Simulation and Test Systems for Validation of Electric Drive and Battery Management Systems

Paper #:
  • 2012-01-2144

Published:
  • 2012-10-22
DOI:
  • 10.4271/2012-01-2144
Citation:
Allen, J., "Simulation and Test Systems for Validation of Electric Drive and Battery Management Systems," SAE Technical Paper 2012-01-2144, 2012, doi:10.4271/2012-01-2144.
Author(s):
Affiliated:
Abstract:

Currently, hybrid and electric drive control systems are being developed for many types of platforms in the aerospace, automotive, and commercial vehicle industries. These systems also entail the use of Battery Management Systems (BMS) to handle their demanding power needs. However, the development of these technologies brings increased system complexity, evident in the platform variants and even more so in the control algorithms of various electronic control units (ECUs). There is also a greater need to handle system-level control strategies, via communication networks and command software. This increased system complexity poses new challenges for software design and ECU system validation, mandating the need for simulation tools that can easily handle the inherent system complexity, while providing cost-effective, industry-proven verification tools and processes. These simulation and testing tools and processes must be capable of providing support for model-based design (MBD) at various stages in the process, from control concept simulation through final target system acceptance. The processes for MBD using Model-in-the-loop (MIL), Software-in-the-loop (SIL), and Hardware-in-the-loop (HIL) must take advantage of synergies in tools used throughout the process.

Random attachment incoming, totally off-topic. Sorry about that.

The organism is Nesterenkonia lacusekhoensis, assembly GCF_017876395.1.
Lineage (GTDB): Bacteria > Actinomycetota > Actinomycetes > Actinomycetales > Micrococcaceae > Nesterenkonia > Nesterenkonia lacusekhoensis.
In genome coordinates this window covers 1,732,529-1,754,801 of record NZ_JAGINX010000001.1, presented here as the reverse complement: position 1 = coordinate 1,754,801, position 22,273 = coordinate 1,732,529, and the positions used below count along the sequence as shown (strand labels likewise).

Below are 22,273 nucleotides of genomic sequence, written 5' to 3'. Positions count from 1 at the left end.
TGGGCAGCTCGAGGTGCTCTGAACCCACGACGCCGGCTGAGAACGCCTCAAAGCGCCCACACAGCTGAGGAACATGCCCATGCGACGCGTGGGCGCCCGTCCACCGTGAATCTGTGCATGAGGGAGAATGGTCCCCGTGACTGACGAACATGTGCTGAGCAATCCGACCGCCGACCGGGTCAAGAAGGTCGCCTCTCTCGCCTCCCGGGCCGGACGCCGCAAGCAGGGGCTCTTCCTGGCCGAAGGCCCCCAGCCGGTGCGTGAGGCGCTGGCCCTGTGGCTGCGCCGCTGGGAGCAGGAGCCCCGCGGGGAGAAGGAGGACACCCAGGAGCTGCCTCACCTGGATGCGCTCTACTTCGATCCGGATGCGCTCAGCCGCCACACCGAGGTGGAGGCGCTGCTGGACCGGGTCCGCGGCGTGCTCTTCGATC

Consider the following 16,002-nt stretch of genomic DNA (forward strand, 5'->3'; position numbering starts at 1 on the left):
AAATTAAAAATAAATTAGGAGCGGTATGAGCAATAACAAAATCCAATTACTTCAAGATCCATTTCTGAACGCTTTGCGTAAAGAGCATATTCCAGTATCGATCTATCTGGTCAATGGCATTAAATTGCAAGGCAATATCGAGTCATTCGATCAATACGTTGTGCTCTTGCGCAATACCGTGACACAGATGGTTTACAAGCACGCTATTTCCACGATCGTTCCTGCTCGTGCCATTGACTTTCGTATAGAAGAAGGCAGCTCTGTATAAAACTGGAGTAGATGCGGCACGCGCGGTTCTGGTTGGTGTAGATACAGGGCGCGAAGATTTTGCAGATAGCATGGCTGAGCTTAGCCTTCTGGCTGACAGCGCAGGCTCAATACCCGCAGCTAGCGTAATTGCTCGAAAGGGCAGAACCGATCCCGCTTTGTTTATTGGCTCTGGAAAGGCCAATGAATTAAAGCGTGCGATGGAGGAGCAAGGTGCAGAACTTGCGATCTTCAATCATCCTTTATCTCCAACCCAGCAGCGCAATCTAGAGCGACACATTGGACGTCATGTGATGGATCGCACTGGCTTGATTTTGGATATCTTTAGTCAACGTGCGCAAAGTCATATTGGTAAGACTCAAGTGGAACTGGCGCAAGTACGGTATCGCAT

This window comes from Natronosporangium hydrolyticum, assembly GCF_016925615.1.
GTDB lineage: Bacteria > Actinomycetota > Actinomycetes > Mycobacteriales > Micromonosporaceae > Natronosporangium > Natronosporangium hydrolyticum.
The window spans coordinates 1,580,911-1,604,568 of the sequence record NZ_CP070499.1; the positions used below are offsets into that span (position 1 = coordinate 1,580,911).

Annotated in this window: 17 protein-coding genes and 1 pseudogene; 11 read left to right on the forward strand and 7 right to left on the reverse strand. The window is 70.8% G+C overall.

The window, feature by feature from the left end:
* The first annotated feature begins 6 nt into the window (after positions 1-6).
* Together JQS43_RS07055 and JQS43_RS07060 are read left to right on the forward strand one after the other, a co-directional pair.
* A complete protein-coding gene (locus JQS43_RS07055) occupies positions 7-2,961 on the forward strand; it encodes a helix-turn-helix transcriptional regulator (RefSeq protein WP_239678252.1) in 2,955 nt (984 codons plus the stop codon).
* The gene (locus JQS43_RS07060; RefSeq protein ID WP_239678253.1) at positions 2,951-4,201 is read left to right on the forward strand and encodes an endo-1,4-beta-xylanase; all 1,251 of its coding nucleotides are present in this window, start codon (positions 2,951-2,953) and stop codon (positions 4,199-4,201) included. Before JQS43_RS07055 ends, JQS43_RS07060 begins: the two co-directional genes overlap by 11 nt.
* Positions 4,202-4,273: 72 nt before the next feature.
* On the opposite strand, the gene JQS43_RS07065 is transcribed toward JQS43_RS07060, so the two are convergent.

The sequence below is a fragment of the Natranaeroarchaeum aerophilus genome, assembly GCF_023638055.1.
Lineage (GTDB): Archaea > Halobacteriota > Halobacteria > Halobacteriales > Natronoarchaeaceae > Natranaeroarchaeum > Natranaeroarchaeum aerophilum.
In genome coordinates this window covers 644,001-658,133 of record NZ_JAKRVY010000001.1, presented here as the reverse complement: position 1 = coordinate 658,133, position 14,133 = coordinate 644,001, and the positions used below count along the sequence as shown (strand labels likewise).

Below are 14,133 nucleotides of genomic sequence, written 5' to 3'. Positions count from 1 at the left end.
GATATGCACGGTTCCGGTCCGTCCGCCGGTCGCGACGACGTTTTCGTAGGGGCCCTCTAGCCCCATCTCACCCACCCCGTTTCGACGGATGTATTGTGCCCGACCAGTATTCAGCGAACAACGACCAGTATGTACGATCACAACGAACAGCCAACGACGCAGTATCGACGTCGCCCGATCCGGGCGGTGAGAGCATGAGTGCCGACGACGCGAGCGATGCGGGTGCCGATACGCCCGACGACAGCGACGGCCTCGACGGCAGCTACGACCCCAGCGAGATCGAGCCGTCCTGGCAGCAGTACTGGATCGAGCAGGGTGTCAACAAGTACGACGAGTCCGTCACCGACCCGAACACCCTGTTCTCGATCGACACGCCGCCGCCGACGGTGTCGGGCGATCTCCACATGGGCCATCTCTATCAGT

This paper will describe the use of simulation tools for the validation of electric-drive and BMS control systems on HIL systems. This validation process involves specific implementation techniques for model processing and interfaces in real-time, along with critical power interface and electrical hardware functionality. Examples shown will include models for electric machines and battery cell stacks, all geared to optimize testing using efficient HIL simulation and test hardware and software. Key techniques for software design and testing using MBD will also be shown, with a focus on the tools and interfaces necessary to optimize these processes. This will include an overview of design processes for handling both real-time and offline simulation models and software, using standard COTS interfaces within the MBD environment.

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